Abstract: Cooperation and Competition: Interfirm Relations in Iron and Steel Cartels, 1886-1931: The Case of Austria, Czechoslovakia, and Hungary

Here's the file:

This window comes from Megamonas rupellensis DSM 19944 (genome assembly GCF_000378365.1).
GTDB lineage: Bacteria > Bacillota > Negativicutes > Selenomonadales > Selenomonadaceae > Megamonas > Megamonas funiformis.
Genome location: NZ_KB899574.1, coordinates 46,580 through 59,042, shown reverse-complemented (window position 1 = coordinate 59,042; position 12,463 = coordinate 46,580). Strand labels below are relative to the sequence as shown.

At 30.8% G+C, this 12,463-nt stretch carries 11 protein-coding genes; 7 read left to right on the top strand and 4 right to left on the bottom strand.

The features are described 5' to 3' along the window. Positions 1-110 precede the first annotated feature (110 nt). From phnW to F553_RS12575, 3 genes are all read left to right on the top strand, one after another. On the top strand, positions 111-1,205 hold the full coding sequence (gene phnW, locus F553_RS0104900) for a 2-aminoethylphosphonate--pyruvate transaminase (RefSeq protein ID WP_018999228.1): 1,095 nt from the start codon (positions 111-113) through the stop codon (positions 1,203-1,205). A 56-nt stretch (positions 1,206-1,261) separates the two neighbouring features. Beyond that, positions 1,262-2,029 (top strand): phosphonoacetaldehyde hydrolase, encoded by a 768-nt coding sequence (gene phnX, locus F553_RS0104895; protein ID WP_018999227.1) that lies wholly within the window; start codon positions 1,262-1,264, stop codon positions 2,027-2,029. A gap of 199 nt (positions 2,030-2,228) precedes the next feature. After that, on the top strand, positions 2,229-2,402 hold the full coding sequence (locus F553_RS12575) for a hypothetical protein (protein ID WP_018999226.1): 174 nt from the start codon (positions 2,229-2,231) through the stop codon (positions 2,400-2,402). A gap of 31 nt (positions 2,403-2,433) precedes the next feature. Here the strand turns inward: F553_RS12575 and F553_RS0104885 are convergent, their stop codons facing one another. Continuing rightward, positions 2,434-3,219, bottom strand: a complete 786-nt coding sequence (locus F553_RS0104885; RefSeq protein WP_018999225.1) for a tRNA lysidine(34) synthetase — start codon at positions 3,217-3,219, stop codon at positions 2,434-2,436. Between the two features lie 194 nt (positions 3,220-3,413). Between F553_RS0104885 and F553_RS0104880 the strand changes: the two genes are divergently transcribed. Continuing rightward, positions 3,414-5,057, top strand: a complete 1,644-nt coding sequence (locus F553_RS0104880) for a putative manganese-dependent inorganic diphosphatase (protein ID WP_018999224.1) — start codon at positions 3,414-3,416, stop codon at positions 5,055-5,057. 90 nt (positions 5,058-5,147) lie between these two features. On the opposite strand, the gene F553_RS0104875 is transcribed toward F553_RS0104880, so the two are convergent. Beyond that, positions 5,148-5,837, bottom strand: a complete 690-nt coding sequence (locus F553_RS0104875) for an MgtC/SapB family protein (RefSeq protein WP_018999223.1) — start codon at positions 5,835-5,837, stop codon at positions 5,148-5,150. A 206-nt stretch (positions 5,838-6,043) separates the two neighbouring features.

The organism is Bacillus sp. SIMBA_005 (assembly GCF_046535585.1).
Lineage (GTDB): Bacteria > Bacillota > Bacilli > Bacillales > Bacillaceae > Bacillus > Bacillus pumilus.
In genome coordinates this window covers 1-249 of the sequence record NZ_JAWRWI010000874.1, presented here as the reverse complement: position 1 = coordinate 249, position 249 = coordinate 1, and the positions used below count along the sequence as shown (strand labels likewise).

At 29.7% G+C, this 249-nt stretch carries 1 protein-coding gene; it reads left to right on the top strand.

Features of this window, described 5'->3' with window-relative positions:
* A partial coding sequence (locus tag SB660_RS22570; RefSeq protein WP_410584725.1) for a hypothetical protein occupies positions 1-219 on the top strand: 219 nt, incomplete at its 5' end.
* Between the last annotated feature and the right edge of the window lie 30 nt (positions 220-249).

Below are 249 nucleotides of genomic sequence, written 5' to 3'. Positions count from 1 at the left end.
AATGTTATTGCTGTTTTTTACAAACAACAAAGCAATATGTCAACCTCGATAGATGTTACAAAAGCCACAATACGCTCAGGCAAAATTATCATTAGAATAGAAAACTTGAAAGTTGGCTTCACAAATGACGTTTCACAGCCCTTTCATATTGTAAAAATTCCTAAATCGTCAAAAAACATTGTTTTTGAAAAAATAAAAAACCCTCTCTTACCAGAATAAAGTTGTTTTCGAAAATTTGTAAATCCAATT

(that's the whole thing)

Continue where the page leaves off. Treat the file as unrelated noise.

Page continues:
In the Austro-Hungarian Monarchy there were two periods of cartelization before 1914. In the first period until 1900, low levels of interfirm cooperation hindered effective protection of the internal and export markets. In 1902 new iron and steel cartels were formed in the Monarchy. Institutions were established in order to inspire confidence and better cooperation. Both Austrian and Hungarian cartels were made on the same principles and had the same organizational structure, which made joint functioning possible. The newly formed common iron cartel reached significant results. Price decline was stopped and a compromise concerning the protection of the domestic markets could be signed with Germany and other major European producers. After World War I iron and steel producers of the successor states revived the former cooperation relatively early. Long personal contacts and common interests helped to alleviate serious problems caused by war and the peace treaties. Cartels aimed to stabilize steel production and prices by reconstructing market structures of the period before 1914. These efforts were not successful. A changed institutional and political environment, the resulting lack of confidence, and economic depression made well-functioning interfirm cooperation impossible.